Undergraduate Honors Theses

Thesis Defended

Spring 2013

Document Type

Thesis

Department

Ecology and Evolutionary Biology

First Advisor

Dr. Pieter J. Johnson

Abstract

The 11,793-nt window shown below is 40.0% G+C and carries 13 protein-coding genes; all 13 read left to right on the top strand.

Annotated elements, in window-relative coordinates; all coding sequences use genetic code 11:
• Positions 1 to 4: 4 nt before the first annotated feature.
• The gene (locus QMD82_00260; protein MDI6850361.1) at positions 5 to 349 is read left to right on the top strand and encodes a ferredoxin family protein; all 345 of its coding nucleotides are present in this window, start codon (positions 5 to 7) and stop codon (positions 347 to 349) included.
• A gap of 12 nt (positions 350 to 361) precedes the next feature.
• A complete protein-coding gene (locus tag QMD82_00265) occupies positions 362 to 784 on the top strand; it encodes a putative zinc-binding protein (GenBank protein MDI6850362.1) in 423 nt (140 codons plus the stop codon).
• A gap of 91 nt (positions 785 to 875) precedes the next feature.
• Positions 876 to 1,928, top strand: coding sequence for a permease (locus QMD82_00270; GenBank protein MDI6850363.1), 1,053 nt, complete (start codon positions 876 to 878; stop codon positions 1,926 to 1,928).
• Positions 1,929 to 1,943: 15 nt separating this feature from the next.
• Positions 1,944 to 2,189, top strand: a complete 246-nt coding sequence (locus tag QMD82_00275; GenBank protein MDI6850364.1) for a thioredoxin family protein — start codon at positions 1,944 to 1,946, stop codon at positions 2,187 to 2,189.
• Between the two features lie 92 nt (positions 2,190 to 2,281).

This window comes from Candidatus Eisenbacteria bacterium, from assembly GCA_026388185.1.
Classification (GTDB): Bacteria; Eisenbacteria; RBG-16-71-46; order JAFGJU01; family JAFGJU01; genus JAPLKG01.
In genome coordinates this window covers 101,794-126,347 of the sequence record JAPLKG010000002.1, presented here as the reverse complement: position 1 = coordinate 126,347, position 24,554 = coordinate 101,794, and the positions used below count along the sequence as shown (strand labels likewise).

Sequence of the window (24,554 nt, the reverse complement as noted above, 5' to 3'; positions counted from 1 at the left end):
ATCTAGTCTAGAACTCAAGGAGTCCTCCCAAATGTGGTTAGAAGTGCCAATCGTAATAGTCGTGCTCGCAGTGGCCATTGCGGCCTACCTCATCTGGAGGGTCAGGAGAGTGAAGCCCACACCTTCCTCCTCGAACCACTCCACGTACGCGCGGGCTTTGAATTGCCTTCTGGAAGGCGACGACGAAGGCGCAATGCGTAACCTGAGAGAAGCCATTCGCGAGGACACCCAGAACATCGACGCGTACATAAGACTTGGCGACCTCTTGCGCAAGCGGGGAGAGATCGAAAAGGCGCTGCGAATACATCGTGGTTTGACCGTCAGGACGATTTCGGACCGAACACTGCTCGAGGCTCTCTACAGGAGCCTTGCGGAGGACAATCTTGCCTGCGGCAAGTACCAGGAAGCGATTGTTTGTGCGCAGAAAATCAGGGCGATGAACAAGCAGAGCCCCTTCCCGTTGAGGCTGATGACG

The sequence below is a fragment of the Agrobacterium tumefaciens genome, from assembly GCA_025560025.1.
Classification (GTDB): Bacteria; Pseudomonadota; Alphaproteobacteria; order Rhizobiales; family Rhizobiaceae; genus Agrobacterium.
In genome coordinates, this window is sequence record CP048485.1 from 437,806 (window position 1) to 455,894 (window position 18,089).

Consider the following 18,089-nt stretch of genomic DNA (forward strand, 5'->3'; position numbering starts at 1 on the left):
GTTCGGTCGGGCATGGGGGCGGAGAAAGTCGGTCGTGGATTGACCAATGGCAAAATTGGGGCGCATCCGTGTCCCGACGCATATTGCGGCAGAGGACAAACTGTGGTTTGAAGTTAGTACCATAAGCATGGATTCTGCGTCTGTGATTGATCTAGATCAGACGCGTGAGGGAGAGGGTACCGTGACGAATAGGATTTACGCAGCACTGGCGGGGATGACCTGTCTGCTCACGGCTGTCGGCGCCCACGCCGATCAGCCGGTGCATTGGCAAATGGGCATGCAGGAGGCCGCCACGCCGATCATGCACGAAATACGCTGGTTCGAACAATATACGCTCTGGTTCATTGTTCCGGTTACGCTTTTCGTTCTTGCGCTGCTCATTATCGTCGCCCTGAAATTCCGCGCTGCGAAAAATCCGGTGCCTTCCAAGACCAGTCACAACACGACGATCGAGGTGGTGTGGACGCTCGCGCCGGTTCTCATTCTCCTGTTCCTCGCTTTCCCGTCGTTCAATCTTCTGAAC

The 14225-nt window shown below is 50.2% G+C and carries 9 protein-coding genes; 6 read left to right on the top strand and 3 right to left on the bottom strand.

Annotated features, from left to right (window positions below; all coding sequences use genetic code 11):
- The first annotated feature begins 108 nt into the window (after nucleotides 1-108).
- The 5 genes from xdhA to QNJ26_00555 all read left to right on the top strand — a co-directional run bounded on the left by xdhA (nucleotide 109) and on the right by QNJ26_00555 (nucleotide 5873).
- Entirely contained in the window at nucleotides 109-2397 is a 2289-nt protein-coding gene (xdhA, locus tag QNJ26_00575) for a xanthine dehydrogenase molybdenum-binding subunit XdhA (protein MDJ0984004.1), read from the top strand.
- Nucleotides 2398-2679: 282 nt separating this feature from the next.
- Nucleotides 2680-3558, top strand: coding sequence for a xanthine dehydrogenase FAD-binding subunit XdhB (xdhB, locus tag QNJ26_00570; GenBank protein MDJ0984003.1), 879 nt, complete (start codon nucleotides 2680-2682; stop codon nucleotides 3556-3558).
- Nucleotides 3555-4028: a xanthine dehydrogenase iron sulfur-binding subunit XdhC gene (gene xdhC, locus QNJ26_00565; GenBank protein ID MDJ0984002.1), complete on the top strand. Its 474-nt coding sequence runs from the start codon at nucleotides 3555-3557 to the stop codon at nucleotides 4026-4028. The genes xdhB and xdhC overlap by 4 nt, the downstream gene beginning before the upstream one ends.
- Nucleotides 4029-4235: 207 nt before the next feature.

The effects of invasive organisms on native ecosystems can be challenging to understand when their effects are moderated by environmental characteristics. Here, investigation evaluated the effects of western mosquitofish (Gambusia affinis) on native aquatic communities over a gradient of nutrient availability. Our study consisted of (1) a laboratory experiment that assessed how body size of three native amphibian larvae – Pacific chorus frogs (Pseudacris regilla), western toads (Anaxyrus boreas) and California newts (Taricha torosa) – influenced the risk of mosquitofish predation and (2) a two-month-long outdoor mesocosm experiment that evaluated the influence of mosquitofish simulating wetland communities across a gradient of nutrient availability. In the laboratory study, chorus frog larvae demonstrated a significant relationship between body size and survival. In the mesocosm experiment, mosquitofish significantly reduced overall amphibian survival compared to non-fish treatments, but the magnitude of these effects varied among amphibian species and nutrient condition. However, for both newts and toads, survival in the presence of fish occurred only (newts) or was higher (toads) in the high nutrient concentration, indicating an interaction between fish presence and nutrients. Correspondingly, amphibians in the high nutrient conditions grew more rapidly over the course of the experiment. Fish also sharply reduced zooplankton abundance and thereby enhanced primary production. Importantly, however, mosquitofish total survival of offspring also increased strongly (>300%) with elevated nutrient levels, presumably through bottom-up food web effects. These findings suggest that while increases in primary productivity can mitigate the direct effects of invasive fish on a sensitive native taxon (i.e., amphibians), nutrient increases may differentially benefit invasive fish and lead to a series of indirect effects throughout the community. Our study has practical implications for understanding how environmental variables influence interactions between native and nonnative species, which can inform freshwater ecosystem management and conservation efforts focused on mitigating effects of invasive species.

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